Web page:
• 9. 2" clearance 9" spacing CORRECT DESIGN STRENGTH # 5 bars3" clearance 9" spacing 18 % STRENGTH REDUCTION # 5 bars4" clearance 9" spacing 31 % STRENGTH REDUCTION # 5 bars5" clearance 9" spacing 46 % REDUCTION # 5 bars 2" clearance10" spacing 10 % STRENGTH REDUCTION # 5 bars 2" clearance11" spacing 16 % STRENGTH REDUCTION # 5 bars 2" clearance12" spacing 24 % STRENGTH REDUCTION # 5 bars 2" clearance 9" spacing 34 % STRENGTH REDUCTION # 4 bars 2" clearance 9" spacing 63 % STRENGTH REDUCTION # 3 bars 1000 1500 2000 2500 3000 3500 4000 4500 ALLOWABLE LOAD (pounds)
  • 10. Reinforcing Steel Check List Abutment Footing Items To Check Reference Areas Project Specifications Construction Documents (Check Proper Supplementals) Manual Number of Bars Plans Spacing Before and After Plans Section 2404 Chapter 11 Concrete Placement Article 2404.06 Section 11.40 End and Side Clearances Plans Section 2404 Chapter 11 Article 2404.06 Section 11.40 Top and Bottom Clearances Plans Section 2404 Chapter 11 Article 2404.06 Section 11.40 Bar Sizes Plans Assure Bars Are Free Of Dirt, Oil, Section 2404 Rust, Paint, Etc. Article 2404.03 Placement and Adequacy Of Section 2404 Supports Article 2404.07 Bar Junctions Are Adequately Tied Section 2404 Article 2404.06 The Vertical Bar Embedments for Plans Proper Lap Length Assure the Piling Spirals Are Plans Securely Placed Epoxy Steel for Possible Repairs Section 4151 Article 4151.03 B 10 Horizontal Bars for Minimum Lap Plans Section 2404 Chapter 11 Article 2404.08 Section 11.40Notes : Vertical bars that protrude from the footing into the abutment diaphragm or the abutment backwall must be tied in the abutment footing toinsure proper edge clearance in the abutment diaphragm or the abutment backwall.Epoxy coated reinforcing steel shall be held in place with epoxy or plastic coated bar supports and epoxy or plastic coated tie wires as described inSection 2404 Article 2404.07 of the Spec Book and Chapter 11 Paragraph 11.42 of the Construction Manual.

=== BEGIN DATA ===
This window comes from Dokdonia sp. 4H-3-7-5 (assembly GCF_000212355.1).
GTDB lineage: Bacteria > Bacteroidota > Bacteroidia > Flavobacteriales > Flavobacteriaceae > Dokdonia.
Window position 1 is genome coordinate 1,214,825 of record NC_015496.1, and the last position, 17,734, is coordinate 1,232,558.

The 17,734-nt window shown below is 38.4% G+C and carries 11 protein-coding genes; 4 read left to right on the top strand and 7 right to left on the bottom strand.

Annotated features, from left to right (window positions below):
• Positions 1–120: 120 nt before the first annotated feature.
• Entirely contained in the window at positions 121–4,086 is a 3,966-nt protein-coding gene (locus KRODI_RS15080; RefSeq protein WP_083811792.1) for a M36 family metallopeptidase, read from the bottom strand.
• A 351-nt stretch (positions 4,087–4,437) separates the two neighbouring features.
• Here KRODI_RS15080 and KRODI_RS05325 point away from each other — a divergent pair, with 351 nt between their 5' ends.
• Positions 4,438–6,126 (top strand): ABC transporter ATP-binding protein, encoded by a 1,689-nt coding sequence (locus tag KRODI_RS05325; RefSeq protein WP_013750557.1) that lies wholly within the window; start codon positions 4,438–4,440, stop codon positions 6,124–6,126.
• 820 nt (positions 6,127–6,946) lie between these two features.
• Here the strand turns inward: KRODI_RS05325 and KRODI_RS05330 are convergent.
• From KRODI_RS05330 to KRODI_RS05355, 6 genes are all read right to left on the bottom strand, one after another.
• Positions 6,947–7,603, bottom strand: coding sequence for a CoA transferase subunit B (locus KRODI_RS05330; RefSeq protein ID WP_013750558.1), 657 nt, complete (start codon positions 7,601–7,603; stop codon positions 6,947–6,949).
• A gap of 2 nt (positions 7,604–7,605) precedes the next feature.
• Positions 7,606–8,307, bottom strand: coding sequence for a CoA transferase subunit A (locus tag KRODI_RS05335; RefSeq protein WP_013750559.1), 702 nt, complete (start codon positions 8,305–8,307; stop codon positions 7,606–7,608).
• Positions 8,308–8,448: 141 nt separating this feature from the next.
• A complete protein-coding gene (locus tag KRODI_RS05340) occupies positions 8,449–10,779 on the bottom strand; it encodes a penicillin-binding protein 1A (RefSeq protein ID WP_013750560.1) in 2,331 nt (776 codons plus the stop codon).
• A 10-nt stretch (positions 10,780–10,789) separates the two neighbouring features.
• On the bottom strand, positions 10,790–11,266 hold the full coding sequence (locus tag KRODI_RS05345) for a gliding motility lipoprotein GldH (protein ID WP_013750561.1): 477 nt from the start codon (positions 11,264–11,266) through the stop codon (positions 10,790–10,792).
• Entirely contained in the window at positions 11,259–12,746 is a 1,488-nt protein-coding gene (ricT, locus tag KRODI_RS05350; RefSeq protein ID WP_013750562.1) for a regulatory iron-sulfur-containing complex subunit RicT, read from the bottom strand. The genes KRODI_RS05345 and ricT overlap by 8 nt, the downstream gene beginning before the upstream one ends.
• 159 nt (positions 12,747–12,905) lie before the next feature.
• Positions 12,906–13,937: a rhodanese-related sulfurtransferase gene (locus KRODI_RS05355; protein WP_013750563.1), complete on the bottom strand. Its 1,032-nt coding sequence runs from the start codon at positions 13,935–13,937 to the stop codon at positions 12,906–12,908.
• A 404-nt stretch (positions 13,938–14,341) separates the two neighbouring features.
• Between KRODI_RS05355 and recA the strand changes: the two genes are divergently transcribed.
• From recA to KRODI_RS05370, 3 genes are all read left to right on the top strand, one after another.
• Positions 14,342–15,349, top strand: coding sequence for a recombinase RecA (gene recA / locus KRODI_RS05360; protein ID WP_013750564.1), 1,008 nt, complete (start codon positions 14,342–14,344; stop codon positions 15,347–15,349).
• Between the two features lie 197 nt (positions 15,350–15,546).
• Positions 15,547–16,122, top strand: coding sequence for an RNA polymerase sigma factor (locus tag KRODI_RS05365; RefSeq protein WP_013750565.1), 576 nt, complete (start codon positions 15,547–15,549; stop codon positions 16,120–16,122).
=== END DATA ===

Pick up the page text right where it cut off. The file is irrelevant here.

• 11. Reinforcing Steel Check List Abutment Backwalls & DiaphragmsItems To Check Reference Areas Project Specifications Construction Document (Check Proper Supplementals) Manual Number of Bars Plans Spacing Before and After Plans Section 2404 Chapter I I Concrete Placement Article 2404.06 Section 11.40 End and Side Clearances Plans Section 2404 Chapter I I Article 2404.06 Section 11.40 Top Clearances Plans Section 2404 Chapter I I Article 2404.06 Section 11.40 Bar Sizes Plans Assure Bars Are Free Of Dirt, 0il, Section 2404 Rust, Paint, Etc. Article 2404.03 Placement and Adequacy Of Section 2404 Supports Article 2404.07 Bar Junctions Are Adequately Tied Section 2404 Article 2404.06 Epoxy Steel For Needed Repairs Section 4151 Chapter 11 Article 4151.03 B 10 Section 11.42Notes : Epoxy coated reinforcing steel shall be held in place with epoxy or plastic coated bar supports and epoxy or plastic coated tie wires asdescribed in Section 2404 Article 2404.07 of the Spec Book and Chapter 11 Paragraph 11.42 of the Construction Manual.
  • 12. Reinforcing Steel Check List Pier Footing Items To Check Reference Areas Project Specifications Construction Documents (Check proper Supplementals) Manual Number of Bars Plans Spacing Before and After Plans Section 2404 Chapter I I Concrete Placement Article 2404.06 Section 11.40 End and Side Clearances Plans Section 2404 Chapter I I Article 2404.06 Section 11.40 Top and Bottom Clearances Plans Section 2404 Chapter 11 Article 2404.06 Section 11.40 Bar Sizes Plans Assure Bars Are Free Of Dirt, Oil, Section 2404 Rust, Paint, Etc. Article 2404.03 Placement and Adequacy Of Section 2404 Supports Article 2404.07 Vertical Bar Embedment To Plans Assure Proper Lap Length Bar Junctions Are Adequately Tied Section 2404 Article 2404.06NOTES :Concrete block inserts, bricks, stones, wood blocks, wood stakes, & similar materials shall not be used forsupporting reinforcement if the manner of their use is such that these materials are likely to becomeembedded in the concrete as stated in Section 2404 Article 2404.07 in the Spec Book.Where two or more separate mats of reinforcing steel are required, each mat shall be independently supported by an approved support system asdescribed in Section 2404 Article 2404.07 in the Spec Book.